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The group hesitated, clustering instinctively together and peering around, almost like a single organism with five heads. Then Tallie squared her shoulders and stepped forward, toward the redheaded woman with the bottle.

“Hey there! Sorry, but—”

“Nnnnnnope,” the woman drawled, swirling the liquid about in her bottle and regarding them out of the corner of her eye. “What’s this look like, a tourist spot? You don’t know where you’re going, maybe you shouldn’t be here.”

“Well, that’s the ol’ rock and hard place, isn’t it?” Darius said with a flirtatious grin. “How can we know where we’re going if we don’t ask? If we can’t ask, how would we ever learn?”

“Okay, whoah.” The woman held up a hand, palm toward them. “I am way too sober for philosophy. Just a sec.”

She raised the bottle to her lips and tilted her head back, throat working convulsively while the group stared. In seconds she had drained the last of the liquid, and then casually tossed the bottle into the street, where it shattered loudly. In fact, there were a lot of broken bottles in the street here, mostly drifted into the gutters like jagged little snowbanks, but fragments of glass were strewn here and there across the center of the road and the sidewalks, as well. Glass Alley’s name began to make more sense.

“Hmm,” she slurred. “Nope, di’n’t help. Not int’rsted. Piss off.”

“Let’s try this again,” Jasmine said firmly. “We’re with the Thieves’ Guild.”

“Oh, really?” At this, the redhead shifted to lean against the wall with her shoulder, facing them directly. “Makes two of us. Uh, I mean four of us. Uh, six…” Squinting blearily, she held up one finger and appeared to try to count them, giving up after a few moments. “Eh. Lotta that goin’ ’round, ‘swhat I mean.”

“You’re in the Guild?” Rasha said incredulously.

“Hey, fuck you,” she replied without rancor. “Least I’ve got a tag. Eat my fuckin’ bloomers if you little shits’re more’n apprentices.”

“Prob’ly telling the truth, if she hangs out here,” Ross observed. “People don’t falsely claim to be Guild.”

“At least not twice,” Darius agreed.

Indeed, she did appear to be slightly less disreputable than anybody else nearby, aside from being drunk at this hour. Her clothing was sufficiently rumpled to have been slept in at least once, not to mention stained here and there, but seemed to be of decent quality. She also had a short cudgel hanging from a loop on her belt.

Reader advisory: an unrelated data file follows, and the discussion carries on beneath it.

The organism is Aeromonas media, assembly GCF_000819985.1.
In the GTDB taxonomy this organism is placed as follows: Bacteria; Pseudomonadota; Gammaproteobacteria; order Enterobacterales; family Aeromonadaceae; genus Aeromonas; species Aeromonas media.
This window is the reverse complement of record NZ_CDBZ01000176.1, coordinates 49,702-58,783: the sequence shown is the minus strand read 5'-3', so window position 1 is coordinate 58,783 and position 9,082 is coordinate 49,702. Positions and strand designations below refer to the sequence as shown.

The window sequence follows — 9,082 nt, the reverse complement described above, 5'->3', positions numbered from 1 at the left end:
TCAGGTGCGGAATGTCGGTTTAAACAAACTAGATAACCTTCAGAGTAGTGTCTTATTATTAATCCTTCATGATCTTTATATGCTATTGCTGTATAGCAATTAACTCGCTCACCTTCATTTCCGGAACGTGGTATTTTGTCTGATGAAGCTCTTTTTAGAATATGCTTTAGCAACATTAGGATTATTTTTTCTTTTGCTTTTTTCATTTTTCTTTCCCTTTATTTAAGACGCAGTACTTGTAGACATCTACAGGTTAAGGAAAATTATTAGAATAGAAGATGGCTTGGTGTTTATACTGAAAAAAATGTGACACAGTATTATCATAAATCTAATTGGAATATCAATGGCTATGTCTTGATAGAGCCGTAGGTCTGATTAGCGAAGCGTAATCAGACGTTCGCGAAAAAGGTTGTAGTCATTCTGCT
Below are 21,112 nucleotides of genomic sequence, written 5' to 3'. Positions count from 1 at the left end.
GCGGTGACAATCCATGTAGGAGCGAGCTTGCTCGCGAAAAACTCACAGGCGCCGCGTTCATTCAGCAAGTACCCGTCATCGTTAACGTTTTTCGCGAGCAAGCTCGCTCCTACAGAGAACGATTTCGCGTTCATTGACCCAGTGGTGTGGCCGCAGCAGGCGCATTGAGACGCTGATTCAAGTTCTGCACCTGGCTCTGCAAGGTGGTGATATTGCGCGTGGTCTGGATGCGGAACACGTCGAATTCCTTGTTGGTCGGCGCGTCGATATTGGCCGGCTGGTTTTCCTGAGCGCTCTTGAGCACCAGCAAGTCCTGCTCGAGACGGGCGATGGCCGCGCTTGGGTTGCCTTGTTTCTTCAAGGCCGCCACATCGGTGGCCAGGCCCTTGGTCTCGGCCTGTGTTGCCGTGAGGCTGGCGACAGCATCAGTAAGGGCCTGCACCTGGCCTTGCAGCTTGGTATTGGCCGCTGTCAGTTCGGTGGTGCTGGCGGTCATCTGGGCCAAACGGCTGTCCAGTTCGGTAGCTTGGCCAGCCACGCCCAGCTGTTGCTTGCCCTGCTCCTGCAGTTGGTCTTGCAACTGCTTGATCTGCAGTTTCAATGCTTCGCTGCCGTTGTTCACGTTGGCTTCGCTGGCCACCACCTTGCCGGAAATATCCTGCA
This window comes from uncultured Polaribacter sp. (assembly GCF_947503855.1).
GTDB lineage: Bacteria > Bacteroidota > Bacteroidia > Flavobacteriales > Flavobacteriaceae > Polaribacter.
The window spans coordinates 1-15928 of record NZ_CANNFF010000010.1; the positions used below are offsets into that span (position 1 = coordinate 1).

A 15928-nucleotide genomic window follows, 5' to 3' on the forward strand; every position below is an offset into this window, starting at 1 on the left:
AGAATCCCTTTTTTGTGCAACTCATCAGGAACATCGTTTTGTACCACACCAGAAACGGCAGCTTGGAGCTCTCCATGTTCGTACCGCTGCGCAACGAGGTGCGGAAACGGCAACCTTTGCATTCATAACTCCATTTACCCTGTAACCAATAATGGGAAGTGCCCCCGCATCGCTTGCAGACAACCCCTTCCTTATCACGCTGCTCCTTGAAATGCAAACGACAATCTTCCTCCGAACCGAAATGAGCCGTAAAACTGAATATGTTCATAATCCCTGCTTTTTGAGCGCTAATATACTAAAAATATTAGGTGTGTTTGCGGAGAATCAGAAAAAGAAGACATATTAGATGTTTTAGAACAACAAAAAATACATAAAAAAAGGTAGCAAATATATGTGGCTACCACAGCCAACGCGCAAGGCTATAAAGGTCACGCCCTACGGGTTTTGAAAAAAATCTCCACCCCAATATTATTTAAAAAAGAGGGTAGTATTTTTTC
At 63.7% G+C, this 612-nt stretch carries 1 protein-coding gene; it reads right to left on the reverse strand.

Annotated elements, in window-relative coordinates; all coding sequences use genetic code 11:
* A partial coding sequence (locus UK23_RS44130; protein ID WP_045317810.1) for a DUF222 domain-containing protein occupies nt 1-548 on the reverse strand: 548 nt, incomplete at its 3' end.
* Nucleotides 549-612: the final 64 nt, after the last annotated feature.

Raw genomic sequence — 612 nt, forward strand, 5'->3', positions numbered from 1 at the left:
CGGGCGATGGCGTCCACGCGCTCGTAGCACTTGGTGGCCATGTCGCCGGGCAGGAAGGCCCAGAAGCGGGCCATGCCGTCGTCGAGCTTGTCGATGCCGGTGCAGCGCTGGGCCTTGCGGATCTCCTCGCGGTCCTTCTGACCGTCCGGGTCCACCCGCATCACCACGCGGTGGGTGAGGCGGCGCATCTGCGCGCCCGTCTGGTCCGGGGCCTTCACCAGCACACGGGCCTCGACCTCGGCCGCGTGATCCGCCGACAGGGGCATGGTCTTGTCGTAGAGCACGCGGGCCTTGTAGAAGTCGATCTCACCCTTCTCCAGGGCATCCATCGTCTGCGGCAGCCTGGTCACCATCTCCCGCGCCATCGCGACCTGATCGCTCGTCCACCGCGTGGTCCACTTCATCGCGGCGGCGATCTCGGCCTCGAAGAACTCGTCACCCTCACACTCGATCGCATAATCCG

“S’risly,” said their new acquaintance, blinking with her eyelids slightly out of sync. “Maybe you should run along. ‘Bout to be some fuss an’ noise right aroun’ here.”

“Look, all we need to know is where the shop called the Finder’s Fee is,” Tallie said. “Do some newbies a favor and point in a direction, yeah?”

Suddenly the woman’s gaze sharpened, to the point of suggesting she wasn’t nearly as inebriated as she acted. “Huh. You too? Why’s that place so popular today?”

Tallie opened her mouth to answer, and at that moment the door of the shop behind them blew off its hinges.

The apprentices leaped reflexively away as the door rebounded off the wall and a man came staggering out backward, accompanied by a blast of wind. He reeled into the street, where he landed on his behind, luckily far enough out to avoid the worst of the broken glass.

“Too late,” the redhead said fatalistically, and began edging away from the whole scene.

There came a flash of reddish light from within the shop, followed by a shriek and the smell of smoke. A woman rushed out, arms covering her head, and plowed right into the man in the street, sending them both to the ground.

A moment later, a man in neat robes which made him look wildly out of place here stepped out of the shop. He wore glasses and had a faintly glowing rat-sized creature perched on his shoulder.

“I did ask nicely,” he said. “Repeatedly.”

“Hey, it’s that guy!” Darius exclaimed. “Schmidt, from the jail!”

Herschel Schwartz turned to stare at them, then blinked in surprise. “Oh. Oh! Wow, this is… I mean, fancy meeting you lot here!”

“And the coincidences keep piling up,” Rasha muttered.

“Yeah, no offense, but you look like you belong here even less than we do,” said Tallie.